This was the first Singapore Symphony Orchestra concert of the year with Hans Graf, and it had the makings of a landmark. Violinist Chloe Chua, who is the orchestra’s Artist-in-Residence this season, was the obvious main draw. There was, however, still much to recommend the rest of the concert, which opened with Debussy’s Prélude à l'après-midi d'un faune

Hans Graf conducts the Singapore Symphony Orchestra
© Singapore Symphony Orchestra | Jack Yam

Principal flautist Jin Ta’s opening solo had a sinuous and languid quality that set the tone, as the day enlivened from sultry slumber. Rachel Walker’s excellent oboe continued this awakening amid shimmering textures which listeners today refer to as “impressionist”. Imagine the reaction of its first Parisian audience (1894), to the music’s indeterminate tonality and seeming decadence. No fears on this evening, as conductor Hans Graf led with firm yet flexible guiding hands. Also graced by concertmaster Markus Tomasi’s short violin solo and the gentle of tinkle of crotales, brief but indelible moments of aural magic were the result. 

The full-house had waited on Chloe Chua’s appearance and were not to be disappointed by her convincing account of Mozart’s Violin Concerto no. 4 in D major. The prize-winning 16-year-old has to be every music teacher’s dream student, as she carried utter musicality and confident stage deportment to the nth degree. Whether it was her sensitively-honed tone, natural phrasing or unimpeachable intonation, there were lots to admire.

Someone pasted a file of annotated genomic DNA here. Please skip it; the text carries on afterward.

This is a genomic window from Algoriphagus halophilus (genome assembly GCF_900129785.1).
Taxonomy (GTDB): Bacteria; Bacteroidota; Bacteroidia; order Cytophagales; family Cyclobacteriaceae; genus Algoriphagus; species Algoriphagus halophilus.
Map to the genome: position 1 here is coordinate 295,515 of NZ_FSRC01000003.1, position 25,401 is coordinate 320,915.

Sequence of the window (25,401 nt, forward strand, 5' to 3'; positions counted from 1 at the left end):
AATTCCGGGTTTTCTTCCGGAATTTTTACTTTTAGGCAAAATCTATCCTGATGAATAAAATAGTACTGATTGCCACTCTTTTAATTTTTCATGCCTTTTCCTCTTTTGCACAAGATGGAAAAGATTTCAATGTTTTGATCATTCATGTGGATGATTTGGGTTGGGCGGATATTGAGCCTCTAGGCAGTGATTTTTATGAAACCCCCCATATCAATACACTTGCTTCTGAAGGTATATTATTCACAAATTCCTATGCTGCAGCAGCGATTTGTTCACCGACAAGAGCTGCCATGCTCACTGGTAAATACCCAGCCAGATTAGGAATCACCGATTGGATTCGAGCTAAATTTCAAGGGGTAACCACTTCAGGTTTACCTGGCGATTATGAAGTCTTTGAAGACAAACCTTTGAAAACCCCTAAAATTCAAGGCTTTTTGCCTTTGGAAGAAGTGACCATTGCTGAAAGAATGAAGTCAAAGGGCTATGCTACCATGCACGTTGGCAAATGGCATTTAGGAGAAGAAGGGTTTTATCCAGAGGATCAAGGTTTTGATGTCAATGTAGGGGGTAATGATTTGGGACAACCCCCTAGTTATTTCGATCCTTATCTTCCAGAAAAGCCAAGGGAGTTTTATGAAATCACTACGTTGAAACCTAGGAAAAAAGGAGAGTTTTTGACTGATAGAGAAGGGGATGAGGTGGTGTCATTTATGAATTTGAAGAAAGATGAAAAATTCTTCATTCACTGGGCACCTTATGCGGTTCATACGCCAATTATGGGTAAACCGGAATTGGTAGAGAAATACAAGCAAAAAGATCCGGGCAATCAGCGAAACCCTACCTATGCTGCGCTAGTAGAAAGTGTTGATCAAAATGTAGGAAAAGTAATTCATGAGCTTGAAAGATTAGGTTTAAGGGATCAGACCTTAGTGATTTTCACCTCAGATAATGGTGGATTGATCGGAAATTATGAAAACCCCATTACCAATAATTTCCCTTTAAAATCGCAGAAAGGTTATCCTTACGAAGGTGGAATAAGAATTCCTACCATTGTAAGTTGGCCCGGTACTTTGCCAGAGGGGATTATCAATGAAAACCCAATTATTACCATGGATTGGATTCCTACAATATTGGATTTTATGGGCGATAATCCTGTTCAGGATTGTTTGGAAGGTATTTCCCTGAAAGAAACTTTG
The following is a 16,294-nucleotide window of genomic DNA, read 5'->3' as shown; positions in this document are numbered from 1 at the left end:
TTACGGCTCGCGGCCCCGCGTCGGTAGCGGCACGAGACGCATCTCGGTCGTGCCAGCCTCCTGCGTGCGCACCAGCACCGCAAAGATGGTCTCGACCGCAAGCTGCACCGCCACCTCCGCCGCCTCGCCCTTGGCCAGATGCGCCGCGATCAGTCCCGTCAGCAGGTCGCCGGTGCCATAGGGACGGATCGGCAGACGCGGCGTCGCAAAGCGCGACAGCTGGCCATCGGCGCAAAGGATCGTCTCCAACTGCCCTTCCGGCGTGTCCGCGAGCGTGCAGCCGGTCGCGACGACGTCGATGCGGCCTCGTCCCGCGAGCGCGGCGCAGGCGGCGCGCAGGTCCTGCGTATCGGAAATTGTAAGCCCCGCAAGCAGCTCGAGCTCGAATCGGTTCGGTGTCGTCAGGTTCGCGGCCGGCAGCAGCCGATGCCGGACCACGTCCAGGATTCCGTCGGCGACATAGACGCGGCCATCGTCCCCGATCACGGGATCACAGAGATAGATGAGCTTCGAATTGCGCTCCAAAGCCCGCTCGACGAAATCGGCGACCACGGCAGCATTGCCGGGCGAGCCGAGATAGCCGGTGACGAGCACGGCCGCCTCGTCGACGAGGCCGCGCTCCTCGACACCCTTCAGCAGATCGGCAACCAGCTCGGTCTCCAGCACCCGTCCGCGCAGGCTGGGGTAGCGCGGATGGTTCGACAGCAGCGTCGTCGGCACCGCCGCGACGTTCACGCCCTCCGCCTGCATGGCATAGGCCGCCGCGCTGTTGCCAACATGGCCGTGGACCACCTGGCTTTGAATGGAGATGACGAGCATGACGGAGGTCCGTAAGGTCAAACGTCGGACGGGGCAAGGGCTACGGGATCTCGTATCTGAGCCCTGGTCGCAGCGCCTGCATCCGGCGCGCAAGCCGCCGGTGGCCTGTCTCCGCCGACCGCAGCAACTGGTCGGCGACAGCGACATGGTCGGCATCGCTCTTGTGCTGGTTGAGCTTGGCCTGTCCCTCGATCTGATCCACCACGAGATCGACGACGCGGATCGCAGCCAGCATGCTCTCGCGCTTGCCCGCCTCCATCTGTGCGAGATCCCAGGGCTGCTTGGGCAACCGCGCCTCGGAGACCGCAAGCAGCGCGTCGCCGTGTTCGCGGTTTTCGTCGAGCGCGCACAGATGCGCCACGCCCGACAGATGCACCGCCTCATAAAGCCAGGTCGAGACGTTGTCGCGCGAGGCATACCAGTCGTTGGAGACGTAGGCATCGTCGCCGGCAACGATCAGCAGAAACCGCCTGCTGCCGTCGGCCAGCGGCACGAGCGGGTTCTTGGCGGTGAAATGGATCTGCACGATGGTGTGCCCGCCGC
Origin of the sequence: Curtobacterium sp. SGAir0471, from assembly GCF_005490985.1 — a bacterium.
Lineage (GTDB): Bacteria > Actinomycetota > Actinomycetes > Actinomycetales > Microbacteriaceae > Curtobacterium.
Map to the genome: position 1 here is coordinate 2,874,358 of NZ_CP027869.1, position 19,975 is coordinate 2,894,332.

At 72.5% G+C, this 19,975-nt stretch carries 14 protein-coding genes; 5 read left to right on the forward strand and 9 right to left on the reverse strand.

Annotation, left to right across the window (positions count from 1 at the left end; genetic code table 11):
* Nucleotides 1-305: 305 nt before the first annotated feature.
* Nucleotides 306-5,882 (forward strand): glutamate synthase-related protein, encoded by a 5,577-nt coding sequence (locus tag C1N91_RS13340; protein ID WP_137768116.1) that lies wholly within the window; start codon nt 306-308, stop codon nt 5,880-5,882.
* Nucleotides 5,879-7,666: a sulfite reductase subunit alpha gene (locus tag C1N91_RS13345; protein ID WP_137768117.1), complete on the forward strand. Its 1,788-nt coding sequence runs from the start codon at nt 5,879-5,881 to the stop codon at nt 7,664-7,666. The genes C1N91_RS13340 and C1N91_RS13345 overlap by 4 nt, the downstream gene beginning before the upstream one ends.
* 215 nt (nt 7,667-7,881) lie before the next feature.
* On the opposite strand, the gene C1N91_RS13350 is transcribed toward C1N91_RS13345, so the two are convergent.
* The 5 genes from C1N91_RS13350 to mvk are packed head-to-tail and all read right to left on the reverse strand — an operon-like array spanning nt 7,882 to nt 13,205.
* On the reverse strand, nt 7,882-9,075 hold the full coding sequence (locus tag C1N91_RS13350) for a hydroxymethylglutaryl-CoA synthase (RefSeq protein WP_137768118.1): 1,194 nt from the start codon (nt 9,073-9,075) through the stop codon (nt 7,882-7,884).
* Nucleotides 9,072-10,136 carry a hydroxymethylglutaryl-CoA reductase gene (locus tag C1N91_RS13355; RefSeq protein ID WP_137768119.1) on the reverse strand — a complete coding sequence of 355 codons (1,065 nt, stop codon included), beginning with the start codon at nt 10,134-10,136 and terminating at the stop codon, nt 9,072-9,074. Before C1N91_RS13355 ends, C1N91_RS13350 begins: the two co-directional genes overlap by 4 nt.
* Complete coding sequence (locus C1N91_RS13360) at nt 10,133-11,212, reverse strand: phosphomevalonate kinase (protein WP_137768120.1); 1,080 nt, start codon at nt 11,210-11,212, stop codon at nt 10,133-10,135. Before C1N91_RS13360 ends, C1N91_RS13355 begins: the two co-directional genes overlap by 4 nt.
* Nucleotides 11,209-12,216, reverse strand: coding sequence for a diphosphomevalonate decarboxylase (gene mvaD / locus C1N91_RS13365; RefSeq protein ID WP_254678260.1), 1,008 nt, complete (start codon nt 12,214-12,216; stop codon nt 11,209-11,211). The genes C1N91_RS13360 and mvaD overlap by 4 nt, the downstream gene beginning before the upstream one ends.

When more outward show was called for, as in cadenzas near the end of each movement, she delivered with directness, without idiosyncracy or artifice. The cantabile of the slow movement was matched by her view of the Rondo’s courtliness and gentle dance rhythms. Close your eyes, and one does not imagine a child at play but someone twice or three times as mature. Despite the long and loud applause, Chloe dragged out conductor Graf to share the limelight, which meant there was not to be a solo encore – the only disappointment of the evening. 

Chloe Chua and the Singapore Symphony Orchestra
© Singapore Symphony Orchestra | Jack Yam

After having partnered Chloe so sensitively and assiduously in the concerto, the orchestra had its own show in Georges Bizet’s youthful Symphony in C major. Composed at only 17 in 1855, the symphony was discovered and premiered as late as the 1930s. Sir Thomas Beecham was an early champion, however it has fallen into relative neglect in concert programmes these days. 

Its opening movement, taken at a quick clip by Graf and his charges, had liveliness and ebullience. Brimming with Haydnesque wit, it was simply enjoyable. Carmen would not be heard until 1875, but strong hints were evident in the lovely Adagio, with Pan Yun’s ravishing oboe solo lighting up with a warm Mediterranean glow. The busy little string fugue near its close also provided clues for later action to come. The high spirits of the rustic Scherzo, with its bucolic drones (echoing those heard earlier in the Mozart concerto), made for nice contrasts. The perpetual motion for strings of the Mendelssohnian finale, splendidly delivered, was further icing on the cake. Delicious was to be the last word.